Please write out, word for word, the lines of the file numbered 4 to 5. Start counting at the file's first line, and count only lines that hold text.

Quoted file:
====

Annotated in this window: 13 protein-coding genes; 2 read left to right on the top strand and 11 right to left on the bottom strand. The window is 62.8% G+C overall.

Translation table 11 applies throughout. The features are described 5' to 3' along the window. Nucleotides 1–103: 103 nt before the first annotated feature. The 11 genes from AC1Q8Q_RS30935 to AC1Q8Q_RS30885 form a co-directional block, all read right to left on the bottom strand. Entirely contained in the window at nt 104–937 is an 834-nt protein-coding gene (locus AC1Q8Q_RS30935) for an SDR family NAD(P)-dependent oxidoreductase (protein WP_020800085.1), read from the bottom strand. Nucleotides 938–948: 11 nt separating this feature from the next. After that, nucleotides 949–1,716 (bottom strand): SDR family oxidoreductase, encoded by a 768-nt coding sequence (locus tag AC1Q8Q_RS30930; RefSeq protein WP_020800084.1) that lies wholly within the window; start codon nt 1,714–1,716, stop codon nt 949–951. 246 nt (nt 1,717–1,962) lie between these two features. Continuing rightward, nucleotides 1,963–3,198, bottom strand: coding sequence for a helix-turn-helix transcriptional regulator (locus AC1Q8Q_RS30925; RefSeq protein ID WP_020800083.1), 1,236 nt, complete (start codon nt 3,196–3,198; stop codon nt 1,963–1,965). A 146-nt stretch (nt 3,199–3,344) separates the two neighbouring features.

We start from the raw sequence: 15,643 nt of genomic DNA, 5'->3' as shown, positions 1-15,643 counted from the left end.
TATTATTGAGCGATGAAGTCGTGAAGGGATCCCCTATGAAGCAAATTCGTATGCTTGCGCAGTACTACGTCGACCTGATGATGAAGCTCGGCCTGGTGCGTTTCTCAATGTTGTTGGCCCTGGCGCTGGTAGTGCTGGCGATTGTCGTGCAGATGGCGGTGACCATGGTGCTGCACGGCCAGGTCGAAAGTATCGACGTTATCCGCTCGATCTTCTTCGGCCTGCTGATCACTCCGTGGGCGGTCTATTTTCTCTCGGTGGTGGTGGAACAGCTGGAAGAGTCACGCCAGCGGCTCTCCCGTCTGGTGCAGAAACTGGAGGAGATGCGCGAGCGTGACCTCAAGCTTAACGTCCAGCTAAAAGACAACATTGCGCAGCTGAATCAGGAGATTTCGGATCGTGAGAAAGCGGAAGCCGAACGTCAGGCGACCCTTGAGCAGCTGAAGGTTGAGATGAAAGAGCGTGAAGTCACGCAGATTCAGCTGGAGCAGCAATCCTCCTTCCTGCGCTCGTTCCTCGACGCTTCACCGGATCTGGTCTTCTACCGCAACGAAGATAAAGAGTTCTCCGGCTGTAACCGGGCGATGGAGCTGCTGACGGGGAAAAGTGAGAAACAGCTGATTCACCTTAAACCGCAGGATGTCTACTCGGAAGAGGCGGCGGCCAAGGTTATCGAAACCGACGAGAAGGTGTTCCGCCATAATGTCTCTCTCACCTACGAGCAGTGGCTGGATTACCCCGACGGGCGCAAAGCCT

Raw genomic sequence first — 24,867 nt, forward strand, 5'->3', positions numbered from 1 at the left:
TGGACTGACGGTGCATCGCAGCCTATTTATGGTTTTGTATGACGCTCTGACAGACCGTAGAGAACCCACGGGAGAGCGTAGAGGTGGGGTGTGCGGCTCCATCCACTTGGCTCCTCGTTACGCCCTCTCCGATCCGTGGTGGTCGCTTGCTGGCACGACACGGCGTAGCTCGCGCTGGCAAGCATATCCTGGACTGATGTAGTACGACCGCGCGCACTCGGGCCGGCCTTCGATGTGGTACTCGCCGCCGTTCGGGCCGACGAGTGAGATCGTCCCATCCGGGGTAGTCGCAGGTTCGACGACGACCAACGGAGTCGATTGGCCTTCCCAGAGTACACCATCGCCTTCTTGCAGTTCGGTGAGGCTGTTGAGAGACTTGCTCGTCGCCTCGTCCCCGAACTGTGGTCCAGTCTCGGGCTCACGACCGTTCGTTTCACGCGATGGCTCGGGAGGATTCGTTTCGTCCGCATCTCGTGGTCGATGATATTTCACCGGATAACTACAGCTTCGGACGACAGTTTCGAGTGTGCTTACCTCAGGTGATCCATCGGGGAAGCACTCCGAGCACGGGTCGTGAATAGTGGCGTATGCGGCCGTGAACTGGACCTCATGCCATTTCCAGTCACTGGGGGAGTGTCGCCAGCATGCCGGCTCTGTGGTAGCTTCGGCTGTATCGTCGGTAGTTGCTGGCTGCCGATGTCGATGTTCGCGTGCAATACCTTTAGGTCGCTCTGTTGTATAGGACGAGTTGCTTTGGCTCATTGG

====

TATTATTGAGCGATGAAGTCGTGAAGGGATCCCCTATGAAGCAAATTCGTATGCTTGCGCAGTACTACGTCGACCTGATGATGAAGCTCGGCCTGGTGCGTTTCTCAATGTTGTTGGCCCTGGCGCTGGTAGTGCTGGCGATTGTCGTGCAGATGGCGGTGACCATGGTGCTGCACGGCCAGGTCGAAAGTATCGACGTTATCCGCTCGATCTTCTTCGGCCTGCTGATCACTCCGTGGGCGGTCTATTTTCTCTCGGTGGTGGTGGAACAGCTGGAAGAGTCACGCCAGCGGCTCTCCCGTCTGGTGCAGAAACTGGAGGAGATGCGCGAGCGTGACCTCAAGCTTAACGTCCAGCTAAAAGACAACATTGCGCAGCTGAATCAGGAGATTTCGGATCGTGAGAAAGCGGAAGCCGAACGTCAGGCGACCCTTGAGCAGCTGAAGGTTGAGATGAAAGAGCGTGAAGTCACGCAGATTCAGCTGGAGCAGCAATCCTCCTTCCTGCGCTCGTTCCTCGACGCTTCACCGGATCTGGTCTTCTACCGCAACGAAGATAAAGAGTTCTCCGGCTGTAACCGGGCGATGGAGCTGCTGACGGGGAAAAGTGAGAAACAGCTGATTCACCTTAAACCGCAGGATGTCTACTCGGAAGAGGCGGCGGCCAAGGTTATCGAAACCGACGAGAAGGTGTTCCGCCATAATGTCTCTCTCACCTACGAGCAGTGGCTGGATTACCCCGACGGGCGCAAAGCCT

Raw genomic sequence first — 24,867 nt, forward strand, 5'->3', positions numbered from 1 at the left: